It is important to note that β-hCG levels should be > 2.000 mUI/ml to allow transvaginal US to demonstrate the presence of an intrauterine gestational sac(5). In cases where such evaluation is performed by transabdominal US, β-hCG levels should be around 6.500 mUI/ml(4).



The utilization of US in the routine prenatal follow-up has allowed pregnancy monitoring at the first gestational trimester(6), and this method has been the main imaging tool both in the normal prenatal follow-up and diagnosis of first-trimester abnormalities, with diagnostic criteria well established in the literature for the main abnormalities in this period(7), besides being the method of choice as the first approach for pregnant patients in emergency departments(2). The sonographic aspect of ectopic pregnancy varies according to the gestational age and location(7).

Despite the unquestionable utility of US in patients who arrive at emergency departments with acute abdominal pain, computed tomography (CT) and magnetic resonance imaging (MRI) have progressively been utilized as a first diagnostic method(8). Thus, patients who eventually present unsuspected signs of ectopic pregnancy may be primarily submitted to CT and MRI.

At CT, the main finding corresponds to a heterogeneous, predominantly cystic, adnexal mass with clear cleavage planes with ovaries and uterus, either in association or not with peripheral contrast enhancement. Common associated findings include presence of free fluid in the peritoneal cavity, many times with presence of intermingled hyperdense foci compatible with hematic content(9) (Figure 1).

However, the presence of hemoperitoneum is not necessarily indicative of uterine tube rupture, but, the greater the amount of fluid, the higher is the probability of such complication(10).

Because of the higher spatial and contrast resolution of pelvic structures, MRI can detect ectopic pregnancy more accurately than CT, with 95% sensitivity and 100% specificity for T2-weighted images(11). Findings include hematosalpinx, ascites with hematic content, and presence of adnexal mass/hematoma, as well as identification of a gestational sac in the adnexal region, with clear cleavage planes with uterus and ipsilateral ovary(8) (Figures 2 and 3).

The hematic content is represented by foci of high signal intensity on T1-weighted images with fat saturation, while T1- and T2-weighted images with fat saturation demonstrate contents with mixed signal intensity(8) (Figure 3).

The fertilized egg implantation may occur in less common sites such as the cornual region. The corresponding findings may be seen on Figure 4.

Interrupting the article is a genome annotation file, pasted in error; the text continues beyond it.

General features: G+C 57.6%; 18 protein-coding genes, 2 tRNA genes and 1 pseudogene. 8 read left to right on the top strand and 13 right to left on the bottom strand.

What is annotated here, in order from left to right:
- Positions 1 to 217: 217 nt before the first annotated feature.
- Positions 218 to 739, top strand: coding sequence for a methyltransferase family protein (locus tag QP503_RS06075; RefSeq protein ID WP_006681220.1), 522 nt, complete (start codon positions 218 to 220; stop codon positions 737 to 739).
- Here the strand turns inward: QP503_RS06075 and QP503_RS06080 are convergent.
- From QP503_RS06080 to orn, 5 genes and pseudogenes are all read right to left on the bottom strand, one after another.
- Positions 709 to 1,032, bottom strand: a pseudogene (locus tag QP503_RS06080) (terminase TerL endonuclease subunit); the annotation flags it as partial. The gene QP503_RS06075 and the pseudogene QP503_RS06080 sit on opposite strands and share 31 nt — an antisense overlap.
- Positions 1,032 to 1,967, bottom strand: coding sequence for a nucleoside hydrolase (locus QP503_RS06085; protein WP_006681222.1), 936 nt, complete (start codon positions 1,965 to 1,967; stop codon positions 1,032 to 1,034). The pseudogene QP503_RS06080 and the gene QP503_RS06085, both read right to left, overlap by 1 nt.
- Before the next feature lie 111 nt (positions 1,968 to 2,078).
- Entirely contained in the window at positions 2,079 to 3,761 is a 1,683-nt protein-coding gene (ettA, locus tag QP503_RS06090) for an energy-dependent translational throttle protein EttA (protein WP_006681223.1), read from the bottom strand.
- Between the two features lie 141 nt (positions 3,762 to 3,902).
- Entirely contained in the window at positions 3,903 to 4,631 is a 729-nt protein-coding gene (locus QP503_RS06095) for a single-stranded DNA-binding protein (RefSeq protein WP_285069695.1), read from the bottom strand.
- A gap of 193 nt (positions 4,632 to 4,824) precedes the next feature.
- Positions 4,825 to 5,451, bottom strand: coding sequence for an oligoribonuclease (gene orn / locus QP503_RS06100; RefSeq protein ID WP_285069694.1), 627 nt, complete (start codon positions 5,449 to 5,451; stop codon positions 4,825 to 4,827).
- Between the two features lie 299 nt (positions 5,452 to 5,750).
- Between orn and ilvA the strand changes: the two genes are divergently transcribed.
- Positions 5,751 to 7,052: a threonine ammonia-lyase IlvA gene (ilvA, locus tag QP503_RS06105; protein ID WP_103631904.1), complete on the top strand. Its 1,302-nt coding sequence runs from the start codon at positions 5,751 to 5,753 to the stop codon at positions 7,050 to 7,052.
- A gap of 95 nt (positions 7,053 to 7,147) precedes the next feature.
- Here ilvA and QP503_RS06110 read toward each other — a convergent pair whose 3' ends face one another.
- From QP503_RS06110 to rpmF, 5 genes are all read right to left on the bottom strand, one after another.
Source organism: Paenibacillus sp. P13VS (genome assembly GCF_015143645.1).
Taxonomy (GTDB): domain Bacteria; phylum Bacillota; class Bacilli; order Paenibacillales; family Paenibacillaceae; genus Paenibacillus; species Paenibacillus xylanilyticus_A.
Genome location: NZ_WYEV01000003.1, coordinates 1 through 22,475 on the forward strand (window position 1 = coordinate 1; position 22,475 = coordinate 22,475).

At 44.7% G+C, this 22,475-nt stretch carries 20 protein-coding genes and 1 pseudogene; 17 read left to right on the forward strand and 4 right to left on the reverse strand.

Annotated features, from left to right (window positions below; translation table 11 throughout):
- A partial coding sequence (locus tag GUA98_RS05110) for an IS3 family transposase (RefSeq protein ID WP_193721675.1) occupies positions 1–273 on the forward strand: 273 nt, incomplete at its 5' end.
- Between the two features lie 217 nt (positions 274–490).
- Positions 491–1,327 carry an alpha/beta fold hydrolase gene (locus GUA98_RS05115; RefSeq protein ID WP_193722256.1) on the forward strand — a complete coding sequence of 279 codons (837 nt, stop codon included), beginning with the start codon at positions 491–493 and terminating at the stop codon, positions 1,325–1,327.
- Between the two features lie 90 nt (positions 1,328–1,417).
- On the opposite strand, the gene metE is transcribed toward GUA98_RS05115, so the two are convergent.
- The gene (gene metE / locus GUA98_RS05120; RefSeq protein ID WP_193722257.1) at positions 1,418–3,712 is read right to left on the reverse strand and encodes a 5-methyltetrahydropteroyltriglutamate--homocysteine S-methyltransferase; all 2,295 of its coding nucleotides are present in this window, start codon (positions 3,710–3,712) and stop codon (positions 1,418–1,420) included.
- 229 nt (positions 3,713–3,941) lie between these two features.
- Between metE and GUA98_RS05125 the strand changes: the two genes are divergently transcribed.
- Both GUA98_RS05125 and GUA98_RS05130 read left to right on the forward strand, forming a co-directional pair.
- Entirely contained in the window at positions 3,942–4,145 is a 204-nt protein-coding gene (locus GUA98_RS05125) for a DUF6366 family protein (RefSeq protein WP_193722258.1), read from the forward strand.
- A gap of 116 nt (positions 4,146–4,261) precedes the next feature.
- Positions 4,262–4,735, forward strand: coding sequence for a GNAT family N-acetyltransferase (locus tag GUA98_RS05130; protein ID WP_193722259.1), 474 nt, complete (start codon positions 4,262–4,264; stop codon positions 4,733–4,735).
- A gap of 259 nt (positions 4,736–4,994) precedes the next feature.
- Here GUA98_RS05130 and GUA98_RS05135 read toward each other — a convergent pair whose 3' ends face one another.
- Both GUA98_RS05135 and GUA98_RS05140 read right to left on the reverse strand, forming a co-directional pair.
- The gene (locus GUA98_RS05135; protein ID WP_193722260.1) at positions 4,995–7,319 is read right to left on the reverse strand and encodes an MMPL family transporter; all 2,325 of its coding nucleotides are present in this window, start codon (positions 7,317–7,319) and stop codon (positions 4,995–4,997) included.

In the present study, the authors have sought to illustrate the main CT and MRI findings of ectopic pregnancy. Such condition represents an important differential diagnosis for causes of abdominal pain of other origins, particularly in women of childbearing age. Thus, the increasing role played by CT and MRI in the evaluation of patients with acute abdomen of gynecologic origin raises the necessity for knowledge of findings of ectopic pregnancy by means of sectional imaging methods.



1. Murta EFC, Tiveron FS, Barcelos ACM, et al. Análise retrospectiva de 287 casos de abdome agudo em ginecologia e obstetrícia. Rev Col Bras Cir. 2001;28:44–7.         [ Links ]

2. Atri M, Leduc C, Gillet P, et al. Role of endovagi­nal sonography in the diagnosis and management of ectopic pregnancy. Radiographics. 1996;16: 755–74.         [ Links ]

3. Lin EP, Bhatt S, Dogra VS. Diagnostic clues to ectopic pregnancy. Radiographics. 2008;28:1661–71.         [ Links ]

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8. Dohke M, Watanabe Y, Okumura A, et al. Comprehensive MR imaging of acute gynecologic diseases. Radiographics. 2000;20:1551–66.         [ Links ]

9. Furlan A, Fakhran S, Federle MP. Spontaneous abdominal hemorrhage: causes, CT findings, and clinical implications. AJR Am J Roentgenol. 2009;193:1077–87.         [ Links ]

10. Lubner M, Menias C, Rucker C, et al. Blood in the belly: CT findings of hemoperitoneum. Radio­graphics. 2007;27:109–25.         [ Links ]

11. Yoshigi J, Yashiro N, Kinoshita T, et al. Diagnosis of ectopic pregnancy with MRI: efficacy of T2*-weighted imaging. Magn Reson Med Sci. 2006;5:25–32.         [ Links ]



Mailing Address:
Dr. Giuseppe D'Ippolito.
Departamento de Diagnóstico por Imagem – EPM-Unifesp.
Rua Napoleão de Barros, 800, Vila Clementino.
São Paulo, SP, Brazil, 04024-002.

Received February 16, 2012.
Accepted after revision June 25, 2012.



* Study developed at Department of Imaging Diagnosis, Escola Paulista de Medicina – Universidade Federal de São Paulo (EPM-Unifesp), São Paulo, SP, Brazil.